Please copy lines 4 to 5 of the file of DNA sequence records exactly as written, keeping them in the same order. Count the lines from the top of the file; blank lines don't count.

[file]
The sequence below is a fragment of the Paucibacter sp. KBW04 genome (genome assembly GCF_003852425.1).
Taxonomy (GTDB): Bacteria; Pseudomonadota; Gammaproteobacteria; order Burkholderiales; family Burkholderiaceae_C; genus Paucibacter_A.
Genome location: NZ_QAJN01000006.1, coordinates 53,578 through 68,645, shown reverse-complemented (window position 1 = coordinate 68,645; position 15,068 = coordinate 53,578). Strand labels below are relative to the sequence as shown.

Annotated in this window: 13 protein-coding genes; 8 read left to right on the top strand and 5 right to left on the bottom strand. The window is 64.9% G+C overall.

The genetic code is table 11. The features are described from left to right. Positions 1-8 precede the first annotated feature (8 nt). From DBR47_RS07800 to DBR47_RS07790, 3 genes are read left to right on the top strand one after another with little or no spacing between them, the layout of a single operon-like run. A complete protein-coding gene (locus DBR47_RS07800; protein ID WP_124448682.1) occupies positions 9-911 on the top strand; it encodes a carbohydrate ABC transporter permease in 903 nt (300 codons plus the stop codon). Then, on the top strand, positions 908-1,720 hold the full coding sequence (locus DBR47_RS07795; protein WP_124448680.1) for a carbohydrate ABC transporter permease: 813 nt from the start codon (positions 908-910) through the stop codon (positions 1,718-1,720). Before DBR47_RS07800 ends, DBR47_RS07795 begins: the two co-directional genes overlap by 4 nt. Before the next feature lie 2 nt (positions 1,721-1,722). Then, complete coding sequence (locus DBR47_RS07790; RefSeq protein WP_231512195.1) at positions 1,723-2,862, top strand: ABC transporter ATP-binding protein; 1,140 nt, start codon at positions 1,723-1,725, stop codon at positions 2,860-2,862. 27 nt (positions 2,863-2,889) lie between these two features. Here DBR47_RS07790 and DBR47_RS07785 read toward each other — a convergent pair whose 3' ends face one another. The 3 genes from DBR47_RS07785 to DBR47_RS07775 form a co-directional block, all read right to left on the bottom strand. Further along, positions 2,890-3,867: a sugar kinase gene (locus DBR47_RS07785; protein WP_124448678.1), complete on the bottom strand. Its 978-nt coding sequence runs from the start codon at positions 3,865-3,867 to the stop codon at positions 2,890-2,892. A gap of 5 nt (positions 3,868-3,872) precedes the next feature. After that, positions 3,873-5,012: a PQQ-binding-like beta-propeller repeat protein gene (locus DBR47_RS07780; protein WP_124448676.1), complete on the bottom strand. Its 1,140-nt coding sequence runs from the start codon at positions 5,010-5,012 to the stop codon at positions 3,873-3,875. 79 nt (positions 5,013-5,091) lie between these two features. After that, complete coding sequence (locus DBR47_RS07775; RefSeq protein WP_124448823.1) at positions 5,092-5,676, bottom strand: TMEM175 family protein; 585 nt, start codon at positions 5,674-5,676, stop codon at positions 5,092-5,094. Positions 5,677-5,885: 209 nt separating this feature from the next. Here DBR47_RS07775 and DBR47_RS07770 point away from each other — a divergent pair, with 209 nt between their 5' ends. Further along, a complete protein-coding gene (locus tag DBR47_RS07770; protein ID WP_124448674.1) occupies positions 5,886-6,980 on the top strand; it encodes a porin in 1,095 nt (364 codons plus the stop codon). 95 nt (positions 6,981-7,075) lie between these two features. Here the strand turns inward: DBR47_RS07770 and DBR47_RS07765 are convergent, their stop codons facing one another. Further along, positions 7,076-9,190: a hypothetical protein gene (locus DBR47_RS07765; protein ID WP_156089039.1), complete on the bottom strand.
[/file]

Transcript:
Annotated in this window: 13 protein-coding genes; 8 read left to right on the top strand and 5 right to left on the bottom strand. The window is 64.9% G+C overall.

The genetic code is table 11. The features are described from left to right. Positions 1-8 precede the first annotated feature (8 nt). From DBR47_RS07800 to DBR47_RS07790, 3 genes are read left to right on the top strand one after another with little or no spacing between them, the layout of a single operon-like run. A complete protein-coding gene (locus DBR47_RS07800; protein ID WP_124448682.1) occupies positions 9-911 on the top strand; it encodes a carbohydrate ABC transporter permease in 903 nt (300 codons plus the stop codon). Then, on the top strand, positions 908-1,720 hold the full coding sequence (locus DBR47_RS07795; protein WP_124448680.1) for a carbohydrate ABC transporter permease: 813 nt from the start codon (positions 908-910) through the stop codon (positions 1,718-1,720). Before DBR47_RS07800 ends, DBR47_RS07795 begins: the two co-directional genes overlap by 4 nt. Before the next feature lie 2 nt (positions 1,721-1,722). Then, complete coding sequence (locus DBR47_RS07790; RefSeq protein WP_231512195.1) at positions 1,723-2,862, top strand: ABC transporter ATP-binding protein; 1,140 nt, start codon at positions 1,723-1,725, stop codon at positions 2,860-2,862. 27 nt (positions 2,863-2,889) lie between these two features. Here DBR47_RS07790 and DBR47_RS07785 read toward each other — a convergent pair whose 3' ends face one another. The 3 genes from DBR47_RS07785 to DBR47_RS07775 form a co-directional block, all read right to left on the bottom strand. Further along, positions 2,890-3,867: a sugar kinase gene (locus DBR47_RS07785; protein WP_124448678.1), complete on the bottom strand. Its 978-nt coding sequence runs from the start codon at positions 3,865-3,867 to the stop codon at positions 2,890-2,892. A gap of 5 nt (positions 3,868-3,872) precedes the next feature. After that, positions 3,873-5,012: a PQQ-binding-like beta-propeller repeat protein gene (locus DBR47_RS07780; protein WP_124448676.1), complete on the bottom strand. Its 1,140-nt coding sequence runs from the start codon at positions 5,010-5,012 to the stop codon at positions 3,873-3,875. 79 nt (positions 5,013-5,091) lie between these two features. After that, complete coding sequence (locus DBR47_RS07775; RefSeq protein WP_124448823.1) at positions 5,092-5,676, bottom strand: TMEM175 family protein; 585 nt, start codon at positions 5,674-5,676, stop codon at positions 5,092-5,094. Positions 5,677-5,885: 209 nt separating this feature from the next. Here DBR47_RS07775 and DBR47_RS07770 point away from each other — a divergent pair, with 209 nt between their 5' ends. Further along, a complete protein-coding gene (locus tag DBR47_RS07770; protein ID WP_124448674.1) occupies positions 5,886-6,980 on the top strand; it encodes a porin in 1,095 nt (364 codons plus the stop codon). 95 nt (positions 6,981-7,075) lie between these two features. Here the strand turns inward: DBR47_RS07770 and DBR47_RS07765 are convergent, their stop codons facing one another. Further along, positions 7,076-9,190: a hypothetical protein gene (locus DBR47_RS07765; protein ID WP_156089039.1), complete on the bottom strand.